My Old Home Town
Current television shows are so bad that I have taken to tuning in to the Turner Classic movie channel where I can watch old movies, or the TV- Land channel, where I can watch reruns of past shows. A few evenings ago, I was watching the old Andy Griffith show. I enjoy those shows because they bring back memories of the days when I was a kid growing up in Grace, Idaho. Sheriff Taylor’s Mayberry reminds me a great deal of the hometown of my youth. There were “Mayberrys” all across America during that period.
I’m guessing that the fictional Mayberry must have been the county seat, and not only was Andy the county sheriff, but he and Barney—his only deputy— were the town constables. This particular episode showed both Andy and Barney attending a town cultural function in the evening, and they were out of their usual uniforms, dressed in street clothes. I thought to myself, the county sheriff’s office must close at night just the same as the other businesses in town.
But then my thoughts drifted back to my childhood. When I was a kid, the village constable never kept hours in an office, never had a deputy, not one that I was aware of, anyway; and he was able to go home at night just like everybody else. The constable’s job was fairly easy because there wasn’t that much crime in our little village. You didn’t need to look for the car keys, because they were always in the car, which was always unlocked. We never locked the doors to our houses. I remember when Mom went grocery shopping during the summer, she left the doors to the house wide open.
I’m not even sure the village of Grace had a jail cell of any kind. There must have been some sort of clink, however, because I do remember the town having an “Otis” or two just as did Mayberry. Seems there was always a place where these men were put to sleep it off. And if I got a bit unruly, which I did at times, Dad would ask me how I’d like to spend a night or two in the clink.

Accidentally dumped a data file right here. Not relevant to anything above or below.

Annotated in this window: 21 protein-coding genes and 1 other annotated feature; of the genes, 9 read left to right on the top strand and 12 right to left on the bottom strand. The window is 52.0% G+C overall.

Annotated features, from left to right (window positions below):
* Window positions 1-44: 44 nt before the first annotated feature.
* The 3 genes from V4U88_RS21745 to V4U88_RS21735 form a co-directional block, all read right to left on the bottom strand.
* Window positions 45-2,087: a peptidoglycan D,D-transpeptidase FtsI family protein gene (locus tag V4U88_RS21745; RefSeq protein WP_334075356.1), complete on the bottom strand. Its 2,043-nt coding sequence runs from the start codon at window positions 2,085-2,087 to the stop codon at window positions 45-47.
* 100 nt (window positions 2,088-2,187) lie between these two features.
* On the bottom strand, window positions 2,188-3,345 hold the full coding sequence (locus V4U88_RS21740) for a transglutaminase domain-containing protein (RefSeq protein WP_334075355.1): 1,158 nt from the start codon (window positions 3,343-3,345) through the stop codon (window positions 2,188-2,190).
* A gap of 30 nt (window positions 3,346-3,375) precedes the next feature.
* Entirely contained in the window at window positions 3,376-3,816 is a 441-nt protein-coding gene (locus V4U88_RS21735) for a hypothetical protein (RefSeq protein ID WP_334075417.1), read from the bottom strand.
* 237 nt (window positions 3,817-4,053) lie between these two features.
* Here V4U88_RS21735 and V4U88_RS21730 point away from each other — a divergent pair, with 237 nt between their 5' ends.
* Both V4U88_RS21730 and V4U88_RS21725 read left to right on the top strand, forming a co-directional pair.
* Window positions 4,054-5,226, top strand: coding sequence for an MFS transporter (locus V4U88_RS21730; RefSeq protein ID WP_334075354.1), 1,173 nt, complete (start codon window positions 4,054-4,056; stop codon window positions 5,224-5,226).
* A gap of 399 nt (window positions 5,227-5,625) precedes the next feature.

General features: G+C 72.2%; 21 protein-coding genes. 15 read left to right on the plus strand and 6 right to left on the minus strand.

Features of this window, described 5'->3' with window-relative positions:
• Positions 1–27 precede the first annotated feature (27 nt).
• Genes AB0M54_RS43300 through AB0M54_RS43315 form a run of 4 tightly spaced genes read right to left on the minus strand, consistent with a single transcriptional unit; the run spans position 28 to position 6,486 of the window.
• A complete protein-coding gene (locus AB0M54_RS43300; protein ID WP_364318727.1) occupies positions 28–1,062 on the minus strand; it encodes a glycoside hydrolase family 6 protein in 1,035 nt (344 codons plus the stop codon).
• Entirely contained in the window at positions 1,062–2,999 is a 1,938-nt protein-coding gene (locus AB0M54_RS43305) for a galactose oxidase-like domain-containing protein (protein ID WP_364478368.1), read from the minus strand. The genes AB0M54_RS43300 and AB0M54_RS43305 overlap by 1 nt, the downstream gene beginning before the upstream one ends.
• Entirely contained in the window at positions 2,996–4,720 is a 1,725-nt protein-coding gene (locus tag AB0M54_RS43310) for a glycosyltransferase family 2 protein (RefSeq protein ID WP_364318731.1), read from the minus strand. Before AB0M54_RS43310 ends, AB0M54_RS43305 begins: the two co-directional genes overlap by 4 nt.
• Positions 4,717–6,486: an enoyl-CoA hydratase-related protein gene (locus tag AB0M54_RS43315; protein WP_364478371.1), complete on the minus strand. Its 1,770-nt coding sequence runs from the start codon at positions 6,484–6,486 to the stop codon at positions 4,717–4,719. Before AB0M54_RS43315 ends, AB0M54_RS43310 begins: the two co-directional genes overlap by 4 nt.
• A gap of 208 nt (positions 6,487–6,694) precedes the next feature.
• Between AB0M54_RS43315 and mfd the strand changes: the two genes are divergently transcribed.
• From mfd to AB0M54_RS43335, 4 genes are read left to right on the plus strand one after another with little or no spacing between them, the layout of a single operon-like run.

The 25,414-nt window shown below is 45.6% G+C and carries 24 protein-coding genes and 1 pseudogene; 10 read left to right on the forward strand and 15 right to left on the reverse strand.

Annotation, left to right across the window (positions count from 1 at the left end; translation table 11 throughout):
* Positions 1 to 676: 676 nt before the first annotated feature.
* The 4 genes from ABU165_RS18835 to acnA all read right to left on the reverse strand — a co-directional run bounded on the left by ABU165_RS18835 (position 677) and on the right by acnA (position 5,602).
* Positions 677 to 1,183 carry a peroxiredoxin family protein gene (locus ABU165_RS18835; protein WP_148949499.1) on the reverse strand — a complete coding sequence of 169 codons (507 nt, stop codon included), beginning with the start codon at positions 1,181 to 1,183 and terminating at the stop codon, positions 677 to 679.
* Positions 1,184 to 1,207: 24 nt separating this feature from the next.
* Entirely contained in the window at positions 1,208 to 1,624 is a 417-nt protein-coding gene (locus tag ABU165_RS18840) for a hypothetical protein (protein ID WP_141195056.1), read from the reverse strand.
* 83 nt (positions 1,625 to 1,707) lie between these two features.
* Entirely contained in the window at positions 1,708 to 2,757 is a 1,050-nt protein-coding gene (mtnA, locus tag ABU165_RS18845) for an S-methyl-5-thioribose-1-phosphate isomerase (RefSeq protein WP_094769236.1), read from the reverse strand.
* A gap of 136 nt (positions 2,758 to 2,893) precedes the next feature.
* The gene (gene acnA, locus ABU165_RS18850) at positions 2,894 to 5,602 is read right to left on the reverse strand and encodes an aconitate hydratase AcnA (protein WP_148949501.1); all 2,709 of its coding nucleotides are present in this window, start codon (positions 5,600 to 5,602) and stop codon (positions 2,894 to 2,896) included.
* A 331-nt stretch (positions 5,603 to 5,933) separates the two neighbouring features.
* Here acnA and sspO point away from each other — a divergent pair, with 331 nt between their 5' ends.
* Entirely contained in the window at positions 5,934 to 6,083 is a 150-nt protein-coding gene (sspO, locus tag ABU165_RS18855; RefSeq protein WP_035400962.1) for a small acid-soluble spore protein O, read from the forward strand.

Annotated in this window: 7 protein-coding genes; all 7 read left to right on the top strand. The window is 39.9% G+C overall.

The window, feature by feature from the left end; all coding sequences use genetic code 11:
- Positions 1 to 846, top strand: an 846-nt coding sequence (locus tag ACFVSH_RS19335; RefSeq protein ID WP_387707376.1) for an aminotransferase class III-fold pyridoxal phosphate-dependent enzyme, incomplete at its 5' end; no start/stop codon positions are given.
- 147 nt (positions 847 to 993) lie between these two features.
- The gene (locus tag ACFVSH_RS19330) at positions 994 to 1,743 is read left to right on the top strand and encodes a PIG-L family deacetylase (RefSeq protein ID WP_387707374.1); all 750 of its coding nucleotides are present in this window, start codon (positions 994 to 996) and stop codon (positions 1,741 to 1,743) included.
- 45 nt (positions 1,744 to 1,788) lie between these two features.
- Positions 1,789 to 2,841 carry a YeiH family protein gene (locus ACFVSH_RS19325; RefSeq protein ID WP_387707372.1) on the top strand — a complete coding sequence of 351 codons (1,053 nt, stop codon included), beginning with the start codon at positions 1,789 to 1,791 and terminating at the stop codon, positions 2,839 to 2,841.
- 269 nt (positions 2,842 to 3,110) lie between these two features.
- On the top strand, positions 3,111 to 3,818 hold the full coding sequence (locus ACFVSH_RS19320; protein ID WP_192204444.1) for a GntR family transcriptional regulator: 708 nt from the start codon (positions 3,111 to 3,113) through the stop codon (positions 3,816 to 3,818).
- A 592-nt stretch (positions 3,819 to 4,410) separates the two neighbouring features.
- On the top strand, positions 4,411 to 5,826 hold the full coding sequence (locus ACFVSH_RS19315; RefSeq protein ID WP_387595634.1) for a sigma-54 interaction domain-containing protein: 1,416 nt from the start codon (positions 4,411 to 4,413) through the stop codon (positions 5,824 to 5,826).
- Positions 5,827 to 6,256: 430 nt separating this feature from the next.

The constable’s personal vehicle was also his so-called police car, which if my memory serves me, was a Ford or a Chevrolet pickup. Our constable never wore a uniform or a gun. All I ever remember him wearing were bib overalls. After all, a police uniform would hardly be practical attire for grading the village streets; one of his duties as city manager (no paved streets in those days).
In addition to his city manger’s duties, the Grace constable, during the 1940s, was also chief of the town’s volunteer fire department. I remember the village fire wagon was a two-wheel cart containing a large drum, around which, was wound several hundred feet of fire hose. The volunteers would hook the hose to a hydrant nearest to the fire. This limited fire-fighting equipment may have been the reason why so many houses burned to the ground. When a house did burn, however, the townspeople all pitched in and helped the occupants find another place to live.
Digging further into my memory banks, I recall one of my summer entrepreneurial ventures was a lemonade stand. Mom fixed me a big container of ice-cold lemonade, and I set up shop on Main Street. The Constable was one of my customers. (No hassle back then, about needing a business license to sell lemonade on the street corner.) My supply of lemonade was good for about a dozen glasses, which I sold for a penny a glass. When the last drop of this refreshing drink was gone, I closed shop, gathered up my profits and concentrated on other activities for the rest of the day, such as fishing or swimming.
In today’s business climate, kids would likely be penalized for obscene profits from a venture of this sort. Mother donated the entire inventory needed for my little enterprise, so my profits were 100%. Ten cents bought a lot of penny candy–when it was available. It would have been cheaper for Mom to just give me the dime, in view of the shortage of sugar during that era; but in her wisdom, she figured I’d appreciate the money more if I thought I had earned it.
Go to the free download button at upper right of this page and get a free copy of Buddy…His Trials and Treasures and read more about a young boy growing up in a small town in 1940s rural America. Here is what a couple of reviewers said about Buddy. ….Buddy will remind you of your best friend, your mischievous brother, or your son with a toad in his pocket… ….The stories in Buddy are delightful in every detail, evoking memories of childhood in an era now past…